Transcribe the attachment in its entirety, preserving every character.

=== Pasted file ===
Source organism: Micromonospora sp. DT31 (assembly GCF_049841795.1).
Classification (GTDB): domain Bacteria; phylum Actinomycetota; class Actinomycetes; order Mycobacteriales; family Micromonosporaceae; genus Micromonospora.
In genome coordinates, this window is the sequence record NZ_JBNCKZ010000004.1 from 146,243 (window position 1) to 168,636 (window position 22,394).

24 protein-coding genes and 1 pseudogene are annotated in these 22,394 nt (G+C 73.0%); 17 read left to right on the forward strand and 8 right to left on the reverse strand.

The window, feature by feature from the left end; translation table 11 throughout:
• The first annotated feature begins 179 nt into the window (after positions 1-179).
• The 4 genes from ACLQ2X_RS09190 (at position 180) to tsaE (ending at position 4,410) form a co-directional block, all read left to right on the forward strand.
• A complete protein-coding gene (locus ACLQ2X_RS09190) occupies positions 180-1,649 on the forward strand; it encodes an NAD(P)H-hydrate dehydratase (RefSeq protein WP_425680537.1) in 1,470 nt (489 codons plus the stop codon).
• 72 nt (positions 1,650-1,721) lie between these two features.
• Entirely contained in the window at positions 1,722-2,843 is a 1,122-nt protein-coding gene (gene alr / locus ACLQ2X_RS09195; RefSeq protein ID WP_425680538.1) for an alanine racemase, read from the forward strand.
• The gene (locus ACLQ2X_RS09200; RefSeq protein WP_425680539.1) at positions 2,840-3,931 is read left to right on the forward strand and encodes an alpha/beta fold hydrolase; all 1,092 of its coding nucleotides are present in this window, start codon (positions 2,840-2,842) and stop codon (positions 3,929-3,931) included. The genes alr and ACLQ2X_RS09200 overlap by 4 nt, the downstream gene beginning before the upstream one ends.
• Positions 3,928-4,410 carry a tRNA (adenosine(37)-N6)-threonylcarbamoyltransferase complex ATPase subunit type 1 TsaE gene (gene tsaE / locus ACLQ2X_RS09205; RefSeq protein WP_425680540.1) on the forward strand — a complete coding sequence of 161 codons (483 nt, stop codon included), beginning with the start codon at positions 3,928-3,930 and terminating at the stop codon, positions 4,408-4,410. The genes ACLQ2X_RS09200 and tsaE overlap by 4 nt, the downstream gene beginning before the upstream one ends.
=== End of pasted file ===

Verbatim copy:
Source organism: Micromonospora sp. DT31 (assembly GCF_049841795.1).
Classification (GTDB): domain Bacteria; phylum Actinomycetota; class Actinomycetes; order Mycobacteriales; family Micromonosporaceae; genus Micromonospora.
In genome coordinates, this window is the sequence record NZ_JBNCKZ010000004.1 from 146,243 (window position 1) to 168,636 (window position 22,394).

24 protein-coding genes and 1 pseudogene are annotated in these 22,394 nt (G+C 73.0%); 17 read left to right on the forward strand and 8 right to left on the reverse strand.

The window, feature by feature from the left end; translation table 11 throughout:
• The first annotated feature begins 179 nt into the window (after positions 1-179).
• The 4 genes from ACLQ2X_RS09190 (at position 180) to tsaE (ending at position 4,410) form a co-directional block, all read left to right on the forward strand.
• A complete protein-coding gene (locus ACLQ2X_RS09190) occupies positions 180-1,649 on the forward strand; it encodes an NAD(P)H-hydrate dehydratase (RefSeq protein WP_425680537.1) in 1,470 nt (489 codons plus the stop codon).
• 72 nt (positions 1,650-1,721) lie between these two features.
• Entirely contained in the window at positions 1,722-2,843 is a 1,122-nt protein-coding gene (gene alr / locus ACLQ2X_RS09195; RefSeq protein ID WP_425680538.1) for an alanine racemase, read from the forward strand.
• The gene (locus ACLQ2X_RS09200; RefSeq protein WP_425680539.1) at positions 2,840-3,931 is read left to right on the forward strand and encodes an alpha/beta fold hydrolase; all 1,092 of its coding nucleotides are present in this window, start codon (positions 2,840-2,842) and stop codon (positions 3,929-3,931) included. The genes alr and ACLQ2X_RS09200 overlap by 4 nt, the downstream gene beginning before the upstream one ends.
• Positions 3,928-4,410 carry a tRNA (adenosine(37)-N6)-threonylcarbamoyltransferase complex ATPase subunit type 1 TsaE gene (gene tsaE / locus ACLQ2X_RS09205; RefSeq protein WP_425680540.1) on the forward strand — a complete coding sequence of 161 codons (483 nt, stop codon included), beginning with the start codon at positions 3,928-3,930 and terminating at the stop codon, positions 4,408-4,410. The genes ACLQ2X_RS09200 and tsaE overlap by 4 nt, the downstream gene beginning before the upstream one ends.